Winter

Winter

By
Annie Smithers
Contains
4 recipes
Published by
Hardie Grant Books
ISBN
9781743792643
Photographer
Patricia Niven; Illustrations: Robin Cowcher

Winter brings many challenges to my little farm, but it also brings great rewards. Winter is the season to eat well, very well, and a chance to explore some of the most robust recipes in the French farmhouse repertoire. It’s easy to wallow in the proverbial and literal mud, in the gloom, and in the cold of the dark grey winter, but I don’t. I relish the coming of winter. It is, in a curious way, my favourite season, and this helps me deal with the tasks that need to be attended to in late autumn and early winter. There is the beautiful process of putting the garden to bed for the winter. There are the wood heaps to address – piles and piles of neatly cut and split wood to see my fires through the winter. There are the poultry houses to prepare. Dirt and straw, wheeled in, to build up the levels of the yard in case there is a lot of rain and the poultry need to stand above the water level. Working through these tasks builds up a hunger, a need for good, rich, wholesome food that nurtures and nourishes the body through the cold months.

Kitten tends to sit the winter out. He has two daily excursions: one to accompany me out to the poultry in the morning to let the birds out of their pens, and two, to supervise me putting the birds away safely in the evenings. He does not linger outside, but returns quickly to the hearth where he can roll about doing his very best impression of a fur seal. Fenn, however, has other missions. As food for the field mice becomes scarcer in the paddock, the mice move in to the hen houses. Fenn spends countless hours, strong and still as a statue, waiting to pounce and devour the mice.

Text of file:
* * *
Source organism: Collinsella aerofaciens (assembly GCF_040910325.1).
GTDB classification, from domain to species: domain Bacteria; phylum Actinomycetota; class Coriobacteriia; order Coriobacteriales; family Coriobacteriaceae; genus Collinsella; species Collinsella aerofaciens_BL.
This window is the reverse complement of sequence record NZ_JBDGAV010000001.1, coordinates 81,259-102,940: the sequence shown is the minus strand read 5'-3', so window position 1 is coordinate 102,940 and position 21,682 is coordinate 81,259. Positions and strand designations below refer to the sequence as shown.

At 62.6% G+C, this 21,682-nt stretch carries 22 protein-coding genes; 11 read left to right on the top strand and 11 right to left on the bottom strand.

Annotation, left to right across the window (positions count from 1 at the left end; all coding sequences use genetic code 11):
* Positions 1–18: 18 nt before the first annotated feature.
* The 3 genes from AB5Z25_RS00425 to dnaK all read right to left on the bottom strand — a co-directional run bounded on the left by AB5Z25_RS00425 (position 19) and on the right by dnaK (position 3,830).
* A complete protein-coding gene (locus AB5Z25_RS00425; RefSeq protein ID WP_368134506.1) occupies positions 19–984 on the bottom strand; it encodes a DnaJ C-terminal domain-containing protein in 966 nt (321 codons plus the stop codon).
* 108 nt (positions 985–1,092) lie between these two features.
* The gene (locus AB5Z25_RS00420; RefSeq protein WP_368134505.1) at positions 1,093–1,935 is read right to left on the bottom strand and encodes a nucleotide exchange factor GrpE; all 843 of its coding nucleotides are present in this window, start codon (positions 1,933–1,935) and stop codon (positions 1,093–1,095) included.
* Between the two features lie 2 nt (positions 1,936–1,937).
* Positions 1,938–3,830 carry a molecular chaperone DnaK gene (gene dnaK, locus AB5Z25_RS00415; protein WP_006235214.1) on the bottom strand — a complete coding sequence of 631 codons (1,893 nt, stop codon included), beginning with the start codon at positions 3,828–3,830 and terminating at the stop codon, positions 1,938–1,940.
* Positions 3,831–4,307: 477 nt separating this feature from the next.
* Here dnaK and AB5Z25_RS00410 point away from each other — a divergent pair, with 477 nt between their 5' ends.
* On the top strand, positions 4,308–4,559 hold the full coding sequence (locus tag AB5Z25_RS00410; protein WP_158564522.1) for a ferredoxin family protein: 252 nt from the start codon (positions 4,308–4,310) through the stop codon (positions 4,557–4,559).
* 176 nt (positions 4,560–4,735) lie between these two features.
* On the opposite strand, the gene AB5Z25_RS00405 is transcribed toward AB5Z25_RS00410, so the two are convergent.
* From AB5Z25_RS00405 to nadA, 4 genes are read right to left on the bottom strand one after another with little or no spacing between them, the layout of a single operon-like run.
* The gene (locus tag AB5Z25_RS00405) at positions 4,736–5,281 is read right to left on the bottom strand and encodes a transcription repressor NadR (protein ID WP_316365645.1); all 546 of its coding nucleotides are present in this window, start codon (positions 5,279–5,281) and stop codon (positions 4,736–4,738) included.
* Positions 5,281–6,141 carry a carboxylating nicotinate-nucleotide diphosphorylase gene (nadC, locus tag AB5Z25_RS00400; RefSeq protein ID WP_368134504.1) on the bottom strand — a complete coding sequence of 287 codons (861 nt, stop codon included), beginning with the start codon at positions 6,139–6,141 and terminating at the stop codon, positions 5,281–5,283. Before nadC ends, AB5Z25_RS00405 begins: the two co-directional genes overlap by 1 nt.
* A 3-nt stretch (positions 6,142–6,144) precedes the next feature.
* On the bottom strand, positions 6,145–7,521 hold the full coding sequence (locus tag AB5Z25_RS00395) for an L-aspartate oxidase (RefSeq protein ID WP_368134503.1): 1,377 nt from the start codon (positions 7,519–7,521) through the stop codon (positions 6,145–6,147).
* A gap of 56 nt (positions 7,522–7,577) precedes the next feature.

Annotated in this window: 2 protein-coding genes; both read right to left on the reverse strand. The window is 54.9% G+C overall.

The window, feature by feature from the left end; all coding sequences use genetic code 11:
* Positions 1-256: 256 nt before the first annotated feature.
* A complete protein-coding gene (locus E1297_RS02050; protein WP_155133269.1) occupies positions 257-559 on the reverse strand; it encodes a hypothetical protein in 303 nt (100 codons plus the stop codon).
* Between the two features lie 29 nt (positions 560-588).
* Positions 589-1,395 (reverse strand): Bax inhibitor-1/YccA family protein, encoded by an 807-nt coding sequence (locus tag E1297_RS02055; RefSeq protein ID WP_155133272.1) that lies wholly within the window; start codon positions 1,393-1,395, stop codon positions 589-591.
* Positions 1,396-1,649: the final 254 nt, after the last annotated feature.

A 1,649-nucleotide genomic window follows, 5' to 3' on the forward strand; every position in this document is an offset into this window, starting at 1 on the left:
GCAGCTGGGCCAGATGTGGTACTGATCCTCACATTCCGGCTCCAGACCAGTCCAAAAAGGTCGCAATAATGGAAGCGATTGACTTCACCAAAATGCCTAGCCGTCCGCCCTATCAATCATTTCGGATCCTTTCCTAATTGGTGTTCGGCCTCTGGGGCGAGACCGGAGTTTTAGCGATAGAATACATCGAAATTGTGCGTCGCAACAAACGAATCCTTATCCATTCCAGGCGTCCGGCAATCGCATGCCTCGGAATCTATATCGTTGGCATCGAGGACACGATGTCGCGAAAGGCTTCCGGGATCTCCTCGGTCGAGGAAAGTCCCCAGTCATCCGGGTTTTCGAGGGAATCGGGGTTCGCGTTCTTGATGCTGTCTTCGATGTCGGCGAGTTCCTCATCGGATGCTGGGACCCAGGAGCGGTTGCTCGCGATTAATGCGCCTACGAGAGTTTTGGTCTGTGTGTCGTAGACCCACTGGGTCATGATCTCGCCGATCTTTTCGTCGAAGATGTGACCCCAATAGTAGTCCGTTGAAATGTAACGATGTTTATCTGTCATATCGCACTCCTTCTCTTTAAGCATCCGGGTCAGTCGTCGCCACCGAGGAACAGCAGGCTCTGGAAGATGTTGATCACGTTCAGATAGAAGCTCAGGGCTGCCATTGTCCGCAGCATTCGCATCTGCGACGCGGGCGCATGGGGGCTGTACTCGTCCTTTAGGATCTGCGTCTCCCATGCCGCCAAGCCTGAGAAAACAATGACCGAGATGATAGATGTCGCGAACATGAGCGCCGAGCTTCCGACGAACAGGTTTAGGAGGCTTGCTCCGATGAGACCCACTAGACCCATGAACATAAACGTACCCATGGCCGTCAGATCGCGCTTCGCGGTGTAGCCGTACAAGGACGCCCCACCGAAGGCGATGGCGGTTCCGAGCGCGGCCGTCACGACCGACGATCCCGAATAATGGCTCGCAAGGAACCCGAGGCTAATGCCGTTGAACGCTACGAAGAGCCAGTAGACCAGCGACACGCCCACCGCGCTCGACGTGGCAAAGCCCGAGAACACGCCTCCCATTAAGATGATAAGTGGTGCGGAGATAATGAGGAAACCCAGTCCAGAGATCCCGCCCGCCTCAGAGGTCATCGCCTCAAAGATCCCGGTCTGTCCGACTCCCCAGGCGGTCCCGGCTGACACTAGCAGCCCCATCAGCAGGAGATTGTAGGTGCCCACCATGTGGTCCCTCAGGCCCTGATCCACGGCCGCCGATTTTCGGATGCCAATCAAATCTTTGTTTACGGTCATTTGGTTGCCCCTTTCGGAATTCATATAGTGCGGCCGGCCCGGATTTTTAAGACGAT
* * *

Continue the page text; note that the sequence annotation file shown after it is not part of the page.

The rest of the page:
Life at du Fermier is delicious in the winter. I find that people respond to food very differently in the colder months. There seems to be an almost primeval need to be warmed and comforted by food, which makes my job incredibly easy. As customers come through the door into my cosy restaurant, warmed by the log fire and rich with the smells of freshly baked bread and braised meat, it is easy to sit them down, bring them a drink and then a procession of dishes that satisfy them to the bottom of their hearts.

And if eating in the depths of winter is a pleasurable experience, it has nothing on the joy of cooking at this time of year. For those who love to cook, the winter means there are few other distractions and you can settle into the warmth of your kitchen and cook to your heart’s content. And for those who find winter hard on their nerves and their patience, cooking can often be a way out of the gloom.

As the season runs its course, there is so much to revel in. Thick, blanketing fogs that have you curled by the fire with a mug of hot soup and a good book. Crisp white frosts that make the yard look like it has been cleaned and whitened overnight, no slushy dirty mud to ruin the picture, as it has all been frozen solid. The joy of watching the fruit trees exposed – first as they drop their final leaves and then as the yearly prune defines their shape with a skeletal beauty. And, if we are really lucky, snow. That soft, white magic, not terribly common in our part of the world, that turns the little hamlet of Trentham into a winter wonderland.

Recipes in this Chapter

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